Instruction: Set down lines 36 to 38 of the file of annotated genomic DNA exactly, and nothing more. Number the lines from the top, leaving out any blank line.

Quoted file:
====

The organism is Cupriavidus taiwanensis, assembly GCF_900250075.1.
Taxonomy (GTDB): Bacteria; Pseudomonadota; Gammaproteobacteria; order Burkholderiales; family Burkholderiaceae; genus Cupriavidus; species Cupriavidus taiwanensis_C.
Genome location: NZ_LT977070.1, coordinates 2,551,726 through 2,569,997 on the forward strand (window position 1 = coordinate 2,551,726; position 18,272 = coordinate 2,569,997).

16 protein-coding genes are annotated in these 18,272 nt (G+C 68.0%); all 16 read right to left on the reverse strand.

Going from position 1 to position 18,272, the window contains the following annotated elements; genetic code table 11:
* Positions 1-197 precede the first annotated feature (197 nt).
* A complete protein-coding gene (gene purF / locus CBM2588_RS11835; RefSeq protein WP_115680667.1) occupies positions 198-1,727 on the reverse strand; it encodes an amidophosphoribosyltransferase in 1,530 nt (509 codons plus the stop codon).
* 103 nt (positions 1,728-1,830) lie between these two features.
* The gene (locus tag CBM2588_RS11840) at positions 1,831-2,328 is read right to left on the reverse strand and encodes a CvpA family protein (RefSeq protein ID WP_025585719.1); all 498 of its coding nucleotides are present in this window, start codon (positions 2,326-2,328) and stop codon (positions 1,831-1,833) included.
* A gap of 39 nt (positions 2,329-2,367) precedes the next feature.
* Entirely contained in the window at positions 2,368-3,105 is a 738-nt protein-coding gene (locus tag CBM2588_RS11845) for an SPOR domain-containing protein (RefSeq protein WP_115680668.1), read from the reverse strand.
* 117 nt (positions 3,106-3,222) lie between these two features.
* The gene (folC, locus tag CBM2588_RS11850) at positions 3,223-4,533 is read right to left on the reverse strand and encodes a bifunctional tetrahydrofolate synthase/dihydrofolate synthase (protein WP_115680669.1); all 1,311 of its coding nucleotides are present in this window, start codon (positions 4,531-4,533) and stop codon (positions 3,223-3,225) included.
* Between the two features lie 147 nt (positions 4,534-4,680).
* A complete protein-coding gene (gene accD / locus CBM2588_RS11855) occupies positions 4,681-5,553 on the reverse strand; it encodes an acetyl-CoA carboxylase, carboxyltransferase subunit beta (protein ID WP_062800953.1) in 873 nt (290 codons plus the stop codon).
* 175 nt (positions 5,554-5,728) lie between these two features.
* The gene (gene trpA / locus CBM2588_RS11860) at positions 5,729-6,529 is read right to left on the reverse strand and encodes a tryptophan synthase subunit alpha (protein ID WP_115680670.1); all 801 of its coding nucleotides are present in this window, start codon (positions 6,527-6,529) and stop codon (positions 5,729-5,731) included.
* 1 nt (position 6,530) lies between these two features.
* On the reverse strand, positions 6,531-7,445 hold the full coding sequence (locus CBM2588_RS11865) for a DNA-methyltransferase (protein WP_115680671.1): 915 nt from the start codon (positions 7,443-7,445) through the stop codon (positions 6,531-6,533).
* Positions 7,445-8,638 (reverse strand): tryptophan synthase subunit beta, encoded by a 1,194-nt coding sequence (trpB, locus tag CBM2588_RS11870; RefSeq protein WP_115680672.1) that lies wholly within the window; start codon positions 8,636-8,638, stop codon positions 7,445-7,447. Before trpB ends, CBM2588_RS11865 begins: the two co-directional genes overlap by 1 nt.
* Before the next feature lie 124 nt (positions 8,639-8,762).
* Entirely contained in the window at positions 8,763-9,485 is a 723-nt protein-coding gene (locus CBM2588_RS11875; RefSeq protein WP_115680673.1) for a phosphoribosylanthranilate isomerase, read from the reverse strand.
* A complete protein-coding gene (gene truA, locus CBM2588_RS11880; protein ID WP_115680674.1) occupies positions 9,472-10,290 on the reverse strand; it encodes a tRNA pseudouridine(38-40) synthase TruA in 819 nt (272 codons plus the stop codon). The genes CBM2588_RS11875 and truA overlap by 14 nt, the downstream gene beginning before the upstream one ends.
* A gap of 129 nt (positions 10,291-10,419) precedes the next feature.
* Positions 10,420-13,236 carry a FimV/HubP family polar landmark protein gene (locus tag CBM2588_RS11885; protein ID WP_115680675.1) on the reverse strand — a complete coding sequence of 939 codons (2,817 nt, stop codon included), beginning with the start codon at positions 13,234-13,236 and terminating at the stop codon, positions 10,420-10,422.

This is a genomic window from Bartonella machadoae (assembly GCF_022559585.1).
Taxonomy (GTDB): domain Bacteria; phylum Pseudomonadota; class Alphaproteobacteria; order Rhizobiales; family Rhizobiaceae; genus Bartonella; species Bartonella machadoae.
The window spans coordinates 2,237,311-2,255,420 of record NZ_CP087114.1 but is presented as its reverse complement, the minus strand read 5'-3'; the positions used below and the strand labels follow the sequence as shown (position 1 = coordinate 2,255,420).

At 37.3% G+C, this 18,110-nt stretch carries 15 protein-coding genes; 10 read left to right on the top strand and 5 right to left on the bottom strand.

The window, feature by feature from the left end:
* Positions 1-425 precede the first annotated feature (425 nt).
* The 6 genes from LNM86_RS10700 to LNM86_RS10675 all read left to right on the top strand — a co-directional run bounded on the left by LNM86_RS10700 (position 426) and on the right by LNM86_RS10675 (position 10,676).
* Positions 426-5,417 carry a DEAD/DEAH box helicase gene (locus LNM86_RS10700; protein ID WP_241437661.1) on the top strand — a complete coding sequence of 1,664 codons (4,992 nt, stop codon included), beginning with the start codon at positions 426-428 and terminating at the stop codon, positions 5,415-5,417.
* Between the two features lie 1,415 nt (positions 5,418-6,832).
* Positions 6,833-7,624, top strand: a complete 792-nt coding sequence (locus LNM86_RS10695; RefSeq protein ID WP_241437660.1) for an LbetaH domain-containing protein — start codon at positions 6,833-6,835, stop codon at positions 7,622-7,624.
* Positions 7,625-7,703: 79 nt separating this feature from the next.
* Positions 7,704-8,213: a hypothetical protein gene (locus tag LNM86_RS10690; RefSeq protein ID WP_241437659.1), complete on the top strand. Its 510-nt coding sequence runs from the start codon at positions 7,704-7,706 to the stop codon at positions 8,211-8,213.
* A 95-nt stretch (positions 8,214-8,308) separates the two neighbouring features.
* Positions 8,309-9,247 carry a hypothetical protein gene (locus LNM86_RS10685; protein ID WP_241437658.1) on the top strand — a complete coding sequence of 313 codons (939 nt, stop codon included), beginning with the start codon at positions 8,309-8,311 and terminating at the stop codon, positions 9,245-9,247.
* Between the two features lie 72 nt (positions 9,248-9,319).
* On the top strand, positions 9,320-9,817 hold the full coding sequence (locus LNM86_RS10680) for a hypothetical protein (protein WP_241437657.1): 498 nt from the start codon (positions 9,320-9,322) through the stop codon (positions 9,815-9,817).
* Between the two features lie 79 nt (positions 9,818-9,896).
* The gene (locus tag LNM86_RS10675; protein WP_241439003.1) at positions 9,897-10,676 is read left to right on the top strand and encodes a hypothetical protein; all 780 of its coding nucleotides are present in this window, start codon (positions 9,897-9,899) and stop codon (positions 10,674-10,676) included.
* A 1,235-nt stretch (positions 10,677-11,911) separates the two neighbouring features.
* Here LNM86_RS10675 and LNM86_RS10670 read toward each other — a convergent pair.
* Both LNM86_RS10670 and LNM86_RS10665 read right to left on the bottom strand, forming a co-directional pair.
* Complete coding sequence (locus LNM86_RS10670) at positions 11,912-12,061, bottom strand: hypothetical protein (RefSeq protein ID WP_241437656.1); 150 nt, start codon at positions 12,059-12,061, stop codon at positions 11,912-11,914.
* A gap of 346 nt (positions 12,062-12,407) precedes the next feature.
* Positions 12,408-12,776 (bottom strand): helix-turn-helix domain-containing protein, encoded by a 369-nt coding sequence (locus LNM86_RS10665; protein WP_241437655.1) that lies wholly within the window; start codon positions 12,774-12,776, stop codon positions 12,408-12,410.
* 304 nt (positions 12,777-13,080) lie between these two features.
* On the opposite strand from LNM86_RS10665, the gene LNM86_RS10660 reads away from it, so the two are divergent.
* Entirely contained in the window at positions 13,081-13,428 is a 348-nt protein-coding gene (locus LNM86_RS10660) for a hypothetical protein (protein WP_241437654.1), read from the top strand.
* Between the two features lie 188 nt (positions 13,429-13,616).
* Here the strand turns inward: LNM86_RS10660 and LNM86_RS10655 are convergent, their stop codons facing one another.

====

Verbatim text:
* Positions 7,625-7,703: 79 nt separating this feature from the next.
* Positions 7,704-8,213: a hypothetical protein gene (locus tag LNM86_RS10690; RefSeq protein ID WP_241437659.1), complete on the top strand. Its 510-nt coding sequence runs from the start codon at positions 7,704-7,706 to the stop codon at positions 8,211-8,213.
* A 95-nt stretch (positions 8,214-8,308) separates the two neighbouring features.